A few weeks ago I got lucky with a vintage find. I stumbled across this darling Pierre Cardin and snapped it up, ironically the day before we lost the great designer. Fate? Luck? Good Vintage Shopping? Maybe a combo of all three. And while I love the whimsy in the pattern of this dress, the way it moves, and the neck tie- from now on I’ll always think about how lucky I was to find it, right when Pierre Cardin (a towering designer before) became an icon past.
Pierre Cardin , born Pietro Costante Cardin[a] (2 July 1922 – 29 December 2020), was an Italian-born naturalised-French fashion designer. He is known for what were his avant-garde style and Space Age designs. He preferred geometric shapes and motifs, often ignoring the female form. He advanced into unisex fashions, sometimes experimental, and not always practical. He founded his fashion house in 1950 and introduced the “bubble dress” in 1954.
Cardin is responsible for many of the trends that were popular both in the 50s-70s, as well as today. As Wikipedia tells us:
Cardin’s fashion career began in the 1940s, after WW2. Cardin moved to Paris in 1945. There, he studied architecture and worked with the fashion house of Paquin after World War II. He worked with Elsa Schiaparelli until he became head of Christian Dior’s tailleure atelier in 1947, but was denied work at Balenciaga.
Cardin founded his own fashion house in 1950. His career was launched when he designed about 30 of the costumes for a masquerade ball in Venice, hosted by Carlos de Beistegui in 1951. Cardin inaugurated his haute couture output in 1953 with his first collection of women’s clothing and became a member of the Chambre Syndicale, a French association of haute couture designers. The following year he opened his first boutique Eve, and introduced the “bubble dress”, which is a short-skirted, bubble-shaped dress made by bias-cutting over a stiffened base. He was the first couturier to turn to Japan as a high fashion market when he travelled there in 1957.
As haute couture began to decline, ready-to-wear (‘prêt-à-porter’) soared as well as Cardin’s designs. He was the first to combine the “mini” and the “maxi” skirts of the 1970s by introducing a new hemline that had long pom-pom panels or fringes.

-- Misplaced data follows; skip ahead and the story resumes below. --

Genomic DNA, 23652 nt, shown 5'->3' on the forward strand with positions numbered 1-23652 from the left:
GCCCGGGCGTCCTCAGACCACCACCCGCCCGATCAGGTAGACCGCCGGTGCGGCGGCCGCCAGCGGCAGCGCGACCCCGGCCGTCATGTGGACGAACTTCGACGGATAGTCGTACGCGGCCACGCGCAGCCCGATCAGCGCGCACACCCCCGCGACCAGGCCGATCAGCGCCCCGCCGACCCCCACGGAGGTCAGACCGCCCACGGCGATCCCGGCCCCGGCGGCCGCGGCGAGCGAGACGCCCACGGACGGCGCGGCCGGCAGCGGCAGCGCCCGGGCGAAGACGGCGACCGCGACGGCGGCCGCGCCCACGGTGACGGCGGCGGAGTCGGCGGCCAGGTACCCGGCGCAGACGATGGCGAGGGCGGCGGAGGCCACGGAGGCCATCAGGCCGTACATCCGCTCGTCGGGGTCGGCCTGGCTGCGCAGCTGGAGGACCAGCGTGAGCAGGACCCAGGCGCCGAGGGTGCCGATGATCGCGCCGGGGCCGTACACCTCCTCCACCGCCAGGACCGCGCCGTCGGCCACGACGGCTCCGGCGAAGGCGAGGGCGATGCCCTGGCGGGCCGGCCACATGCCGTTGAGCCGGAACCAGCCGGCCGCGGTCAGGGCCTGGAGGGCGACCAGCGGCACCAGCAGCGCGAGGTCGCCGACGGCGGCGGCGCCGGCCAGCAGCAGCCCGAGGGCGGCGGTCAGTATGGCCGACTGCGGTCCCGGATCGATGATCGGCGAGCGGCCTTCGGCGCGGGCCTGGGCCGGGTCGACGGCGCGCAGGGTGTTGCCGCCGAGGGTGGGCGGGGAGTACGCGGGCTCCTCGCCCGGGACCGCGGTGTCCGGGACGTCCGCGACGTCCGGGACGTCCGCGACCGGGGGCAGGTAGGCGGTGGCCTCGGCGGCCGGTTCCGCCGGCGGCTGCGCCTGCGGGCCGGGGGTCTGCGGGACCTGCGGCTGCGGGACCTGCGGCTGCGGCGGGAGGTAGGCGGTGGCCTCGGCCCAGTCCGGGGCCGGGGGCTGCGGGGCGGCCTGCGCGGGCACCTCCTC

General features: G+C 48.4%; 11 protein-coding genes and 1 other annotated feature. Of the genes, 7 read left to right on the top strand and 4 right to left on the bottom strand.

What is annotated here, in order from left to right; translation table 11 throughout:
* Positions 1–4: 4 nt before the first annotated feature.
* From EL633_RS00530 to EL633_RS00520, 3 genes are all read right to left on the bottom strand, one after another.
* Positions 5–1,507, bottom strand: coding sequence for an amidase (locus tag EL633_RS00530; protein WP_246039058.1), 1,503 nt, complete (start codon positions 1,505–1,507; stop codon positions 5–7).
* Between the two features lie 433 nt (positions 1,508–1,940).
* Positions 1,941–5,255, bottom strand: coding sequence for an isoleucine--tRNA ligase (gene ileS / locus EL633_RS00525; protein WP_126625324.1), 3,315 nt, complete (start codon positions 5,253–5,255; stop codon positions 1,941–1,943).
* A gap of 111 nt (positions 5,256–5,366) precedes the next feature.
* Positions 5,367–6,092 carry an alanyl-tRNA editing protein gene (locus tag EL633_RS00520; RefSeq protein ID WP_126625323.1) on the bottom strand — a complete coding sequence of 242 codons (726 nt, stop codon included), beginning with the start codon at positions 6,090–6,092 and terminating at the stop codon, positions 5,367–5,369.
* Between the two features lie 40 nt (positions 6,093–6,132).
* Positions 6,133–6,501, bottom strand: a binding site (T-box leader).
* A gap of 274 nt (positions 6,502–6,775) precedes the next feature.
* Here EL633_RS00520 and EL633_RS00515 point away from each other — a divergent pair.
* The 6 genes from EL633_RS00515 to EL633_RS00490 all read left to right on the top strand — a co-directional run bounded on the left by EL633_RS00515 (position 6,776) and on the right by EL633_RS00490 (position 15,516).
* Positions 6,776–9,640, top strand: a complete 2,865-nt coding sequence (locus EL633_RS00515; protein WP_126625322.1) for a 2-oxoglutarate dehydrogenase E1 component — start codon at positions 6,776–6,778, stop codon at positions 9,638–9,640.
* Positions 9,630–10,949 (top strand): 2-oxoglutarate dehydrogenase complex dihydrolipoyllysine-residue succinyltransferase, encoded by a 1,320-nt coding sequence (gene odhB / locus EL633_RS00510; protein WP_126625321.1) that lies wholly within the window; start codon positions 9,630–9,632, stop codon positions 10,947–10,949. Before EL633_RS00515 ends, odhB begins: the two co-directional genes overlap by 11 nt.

Beginning in the 1970s, Cardin set another new trend: “mod chic”. This trend holds true for the form or for a combination of forms, which did not exist at the time. He was the first to combine extremely short and ankle-length pieces. He made dresses with slits and batwing sleeves with novel dimensions, and mixed circular movement and gypsy skirts with structured tops. These creations allowed for the geometric shapes that captivated him to be contrasted, with both circular and straight lines. Cardin became an icon for starting this popular fashion movement of the early 1970s.
Inspired by space travel and exploration, Cardin visited NASA (the National Aeronautics and Space Administration) in 1970, where he tried on the original spacesuit worn by the first human to set foot on the moon, Neil Armstrong. Cardin designed spacesuits for NASA in 1970.
Cardin resigned from the Chambre Syndicale in 1966 and began showing his collections in his own venue. He also designed uniforms for Pakistan International Airlines, which were introduced from 1966 to 1971 and became an instant hit.
In 1971, Cardin redesigned the Barong Tagalog, a national costume of the Philippines, by opening the front, removing the cuffs that needed cufflinks, flaring the sleeves, and minimizing the embroidery. It was also tapered to the body, in contrast with the traditional loose-fitting design, and it also had a thicker collar with sharp and pointed cuffs. A straight-cut design was favored by President Ferdinand Marcos.
In 1975, Cardin opened his first furniture boutique on the Rue du Faubourg Saint-Honoré. In 1977, 1979, and 1983, he was awarded the Cartier Golden Thimble by French haute couture for the most creative collection of the season. He was a member of the Chambre Syndicale de la Haute Couture et du Prêt-à-Porter from 1953 to 1993.
Like many other designers today, Cardin decided in 1994 to show his collection only to a small circle of selected clients and journalists. After a break of 15 years, he showed a new collection to a group of 150 journalists at his bubble home in Cannes.
Pierre Cardin designed everything from swim to bags to clothes. He sought to sell his brand in the late 1990s, but no sale ever went through. You can still shop his designs in vintage stores, and you can read more about his iconic career (and see his designs!) here, here, here, and here.
I don’t need all the history to know that I love this dress. But I love getting to know designers, recognizing their works, seeing how much of what I wear has been inspired by and affected by those who came before me. On Etsy (and other vintage sellers) you can find so many Pierre Cardin pieces- from very mod skirts with cutouts to swim to bags to dresses like this one. I’ve linked some of my faves below.
I’d love to know: are you a Pierre Cardin fan? Love knowing about designers?
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